Category Archives: 5. Music

Ten Sonnets for Electric Motherfuckers: The Second Decad (Prelude to Acid Motherfuckers United until the End of Time)

Photograph by Jose Padua
These Boots Were Made for Acid

Some velvet morning when I’m an electric motherfucker.
Some velvet morning when I’ve spent my whole life without
ever having watched ET. Some velvet morning when I’ve
spoiled the tailgate party by being so high on antidepressants
that I don’t give a fuck about who wins or loses but how
enormously I’ve killed everyone else’s enormous high.
Some velvet morning when my brain is filled with visions
of roadkill and dark swamps at midnight when it’s daylight
savings time. And I am the apparition of America made great
more than four hundred years ago. I am fetal acid syndrome
in the downward facing dog position. Some call me Feliciano
Balastiqui, some call me Bobbie Gentry when I am really Nancy
Sinatra. Flowers growing on a hill, dragonflies, daffodils, and
dumbass turds, all because of the virus that was going round.

What Thou Lovest Well Remains High

You must remember Nancy Ly, the loveliest girl in seventh grade?
When she smiled the sixties melted away into seventies dominoes,
toppling over into communism, threatening coach, corner store,
Karen from corporate, because what thou lovest well remains, the
rest is napalm: there’s nothing more American than having the
chance to kill and taking it, nothing more dead than someone made
dead by America (unzip your pants and whip out your freedom);
when you piss in the wind you’re the greatest pisser in the history
of the world (when you piss, all other countries hold out their
hands). And the war in Vietnam ended and another war began:
war is in the heart, piss is in your veins, the scent of burning meat
wafts through the air like glory, morning glory, and the widows
are so young and beautiful, and the widowers rub their hands
together as if cold, their hearing diminished, the memories fading.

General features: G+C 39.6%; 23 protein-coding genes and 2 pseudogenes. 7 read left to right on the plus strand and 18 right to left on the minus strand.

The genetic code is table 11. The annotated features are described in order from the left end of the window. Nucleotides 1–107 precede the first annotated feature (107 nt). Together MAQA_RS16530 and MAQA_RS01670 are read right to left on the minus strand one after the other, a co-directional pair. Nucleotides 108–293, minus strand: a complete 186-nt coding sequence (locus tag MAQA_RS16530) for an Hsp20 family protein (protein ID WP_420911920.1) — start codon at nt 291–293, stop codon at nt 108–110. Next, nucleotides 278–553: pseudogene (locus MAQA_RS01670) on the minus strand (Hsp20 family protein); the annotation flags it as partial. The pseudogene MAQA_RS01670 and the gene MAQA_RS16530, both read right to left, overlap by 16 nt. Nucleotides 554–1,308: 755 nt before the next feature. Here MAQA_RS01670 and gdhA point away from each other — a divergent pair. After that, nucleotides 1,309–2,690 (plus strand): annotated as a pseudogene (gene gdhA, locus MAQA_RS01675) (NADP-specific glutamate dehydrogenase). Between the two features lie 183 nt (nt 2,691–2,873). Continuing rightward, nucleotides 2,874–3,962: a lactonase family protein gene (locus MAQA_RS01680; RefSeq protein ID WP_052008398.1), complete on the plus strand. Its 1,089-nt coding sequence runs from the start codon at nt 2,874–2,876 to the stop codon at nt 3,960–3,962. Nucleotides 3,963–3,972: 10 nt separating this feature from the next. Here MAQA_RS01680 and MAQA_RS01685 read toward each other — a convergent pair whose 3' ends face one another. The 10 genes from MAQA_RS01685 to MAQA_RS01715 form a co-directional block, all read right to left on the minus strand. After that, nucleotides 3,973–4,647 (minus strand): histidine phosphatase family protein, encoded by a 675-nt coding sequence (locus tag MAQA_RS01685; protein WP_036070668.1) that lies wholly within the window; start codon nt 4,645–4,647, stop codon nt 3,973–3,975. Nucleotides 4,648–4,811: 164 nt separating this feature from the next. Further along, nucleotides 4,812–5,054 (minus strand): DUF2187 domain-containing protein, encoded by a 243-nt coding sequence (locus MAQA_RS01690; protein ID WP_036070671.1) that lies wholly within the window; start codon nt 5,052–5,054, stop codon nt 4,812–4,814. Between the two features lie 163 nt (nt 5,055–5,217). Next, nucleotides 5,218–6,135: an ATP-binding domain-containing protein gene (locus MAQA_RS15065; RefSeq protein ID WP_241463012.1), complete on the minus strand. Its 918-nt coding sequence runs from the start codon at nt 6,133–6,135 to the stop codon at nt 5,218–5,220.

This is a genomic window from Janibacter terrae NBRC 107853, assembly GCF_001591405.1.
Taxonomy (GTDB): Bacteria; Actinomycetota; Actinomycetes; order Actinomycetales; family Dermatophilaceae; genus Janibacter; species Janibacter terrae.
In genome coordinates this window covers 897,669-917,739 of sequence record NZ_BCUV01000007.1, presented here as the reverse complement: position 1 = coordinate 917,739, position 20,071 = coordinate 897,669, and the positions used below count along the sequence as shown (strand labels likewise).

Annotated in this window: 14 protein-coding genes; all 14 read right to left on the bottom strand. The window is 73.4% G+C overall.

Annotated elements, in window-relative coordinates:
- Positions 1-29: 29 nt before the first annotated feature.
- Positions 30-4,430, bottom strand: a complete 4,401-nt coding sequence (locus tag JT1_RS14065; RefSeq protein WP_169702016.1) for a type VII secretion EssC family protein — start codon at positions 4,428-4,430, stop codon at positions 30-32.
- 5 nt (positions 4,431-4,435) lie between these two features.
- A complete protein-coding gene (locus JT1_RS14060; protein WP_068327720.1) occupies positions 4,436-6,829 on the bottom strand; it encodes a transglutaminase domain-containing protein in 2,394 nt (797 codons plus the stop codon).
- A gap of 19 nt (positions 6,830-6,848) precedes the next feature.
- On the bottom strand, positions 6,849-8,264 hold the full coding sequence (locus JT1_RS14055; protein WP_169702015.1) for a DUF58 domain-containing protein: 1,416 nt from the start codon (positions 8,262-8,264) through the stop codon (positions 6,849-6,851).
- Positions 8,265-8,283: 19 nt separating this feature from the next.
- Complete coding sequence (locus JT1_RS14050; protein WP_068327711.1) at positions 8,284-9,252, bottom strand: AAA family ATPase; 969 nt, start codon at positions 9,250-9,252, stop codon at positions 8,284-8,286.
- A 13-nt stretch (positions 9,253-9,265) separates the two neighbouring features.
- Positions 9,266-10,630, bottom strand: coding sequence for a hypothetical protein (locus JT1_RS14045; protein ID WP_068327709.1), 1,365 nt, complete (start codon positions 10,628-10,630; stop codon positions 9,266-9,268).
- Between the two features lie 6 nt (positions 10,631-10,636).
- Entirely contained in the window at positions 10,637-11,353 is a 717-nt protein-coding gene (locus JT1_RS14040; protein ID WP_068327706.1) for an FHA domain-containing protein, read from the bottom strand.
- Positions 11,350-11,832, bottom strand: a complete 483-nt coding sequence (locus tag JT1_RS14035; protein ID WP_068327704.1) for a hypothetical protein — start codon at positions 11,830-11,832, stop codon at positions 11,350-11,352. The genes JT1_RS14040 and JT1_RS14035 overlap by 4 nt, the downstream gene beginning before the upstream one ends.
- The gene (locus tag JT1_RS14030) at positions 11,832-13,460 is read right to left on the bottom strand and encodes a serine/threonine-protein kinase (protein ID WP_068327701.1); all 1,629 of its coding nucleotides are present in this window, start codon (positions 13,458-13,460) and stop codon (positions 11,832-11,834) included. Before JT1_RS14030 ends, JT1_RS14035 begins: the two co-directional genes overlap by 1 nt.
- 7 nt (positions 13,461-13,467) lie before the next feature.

Introducing Lucille Alvarado Paquin

I missed so many parties in the 80s being so straight laced, you know.
Lots of coke and shit and disco on the sound system all night. I had
a boyfriend then, his name was Vince, I’d say Vince let’s do something
and he’d say I know what you wanna do, Baby. He was wrong, like
predatory lending. I had a car, it was brown, I had a scar, it was pink.
I got this tattoo in ’91 in San Francisco. I was a divorcée, hanging out
with Ted from Flipper. He was cool but too intense so you knew better
than to ever think of marrying him. I got a job. Moved up the corporate
ladder. Bought a condo in the Mission. You know the deal. Life. It’s the
only thing worth living for. I got a bigger place now, with a parking space
that’s just for me. I go to the gym, work out like a fucking hurricane
that’s been downsized to a tropical storm. Then I get back to work. You
know what it’s like. You’re my friend. I feel like I’ve known you all my life.
And that one day, like Aeneas said, it will please us to remember even this.

Introducing Fruit of the Loom Billy

When I was a boombox blasting tunes at the gazebo and
you were a package of frozen Jimmy Dean sausages, I’d wait
until the last Merle Haggard tune I had on cassette finished
playing, until you were all soft and defrosted and started
smelling less like ice and more like ground pork to take you
home, put the frying pan on the gas flame stove, then dropping
you in there, sizzling out that sweet burnt meat smoke, making
my lips quiver, my tongue moisten like my long gone old lady.
She was never fond of Ray Bolger, never learned to wait out